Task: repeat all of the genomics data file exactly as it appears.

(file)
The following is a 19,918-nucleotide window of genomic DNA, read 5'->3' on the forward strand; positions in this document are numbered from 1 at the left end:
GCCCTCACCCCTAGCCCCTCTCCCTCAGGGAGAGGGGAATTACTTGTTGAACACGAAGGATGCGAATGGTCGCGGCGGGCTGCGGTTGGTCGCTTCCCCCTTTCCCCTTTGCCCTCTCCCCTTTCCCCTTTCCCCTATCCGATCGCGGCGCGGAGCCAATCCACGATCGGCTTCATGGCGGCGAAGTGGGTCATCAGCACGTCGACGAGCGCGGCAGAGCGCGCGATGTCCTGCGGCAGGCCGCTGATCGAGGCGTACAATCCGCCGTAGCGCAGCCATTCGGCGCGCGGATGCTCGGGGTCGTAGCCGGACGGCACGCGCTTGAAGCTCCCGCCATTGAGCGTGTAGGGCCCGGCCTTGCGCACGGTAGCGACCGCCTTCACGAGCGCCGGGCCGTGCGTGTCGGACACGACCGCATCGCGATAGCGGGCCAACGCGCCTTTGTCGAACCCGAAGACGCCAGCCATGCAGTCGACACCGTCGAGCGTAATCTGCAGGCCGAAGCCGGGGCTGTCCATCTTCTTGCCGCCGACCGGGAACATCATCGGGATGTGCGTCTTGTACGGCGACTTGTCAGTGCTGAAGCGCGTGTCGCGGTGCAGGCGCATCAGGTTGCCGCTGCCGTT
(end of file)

The following is a 19,918-nucleotide window of genomic DNA, read 5'->3' on the forward strand; positions in this document are numbered from 1 at the left end:
GCCCTCACCCCTAGCCCCTCTCCCTCAGGGAGAGGGGAATTACTTGTTGAACACGAAGGATGCGAATGGTCGCGGCGGGCTGCGGTTGGTCGCTTCCCCCTTTCCCCTTTGCCCTCTCCCCTTTCCCCTTTCCCCTATCCGATCGCGGCGCGGAGCCAATCCACGATCGGCTTCATGGCGGCGAAGTGGGTCATCAGCACGTCGACGAGCGCGGCAGAGCGCGCGATGTCCTGCGGCAGGCCGCTGATCGAGGCGTACAATCCGCCGTAGCGCAGCCATTCGGCGCGCGGATGCTCGGGGTCGTAGCCGGACGGCACGCGCTTGAAGCTCCCGCCATTGAGCGTGTAGGGCCCGGCCTTGCGCACGGTAGCGACCGCCTTCACGAGCGCCGGGCCGTGCGTGTCGGACACGACCGCATCGCGATAGCGGGCCAACGCGCCTTTGTCGAACCCGAAGACGCCAGCCATGCAGTCGACACCGTCGAGCGTAATCTGCAGGCCGAAGCCGGGGCTGTCCATCTTCTTGCCGCCGACCGGGAACATCATCGGGATGTGCGTCTTGTACGGCGACTTGTCAGTGCTGAAGCGCGTGTCGCGGTGCAGGCGCATCAGGTTGCCGCTGCCGTT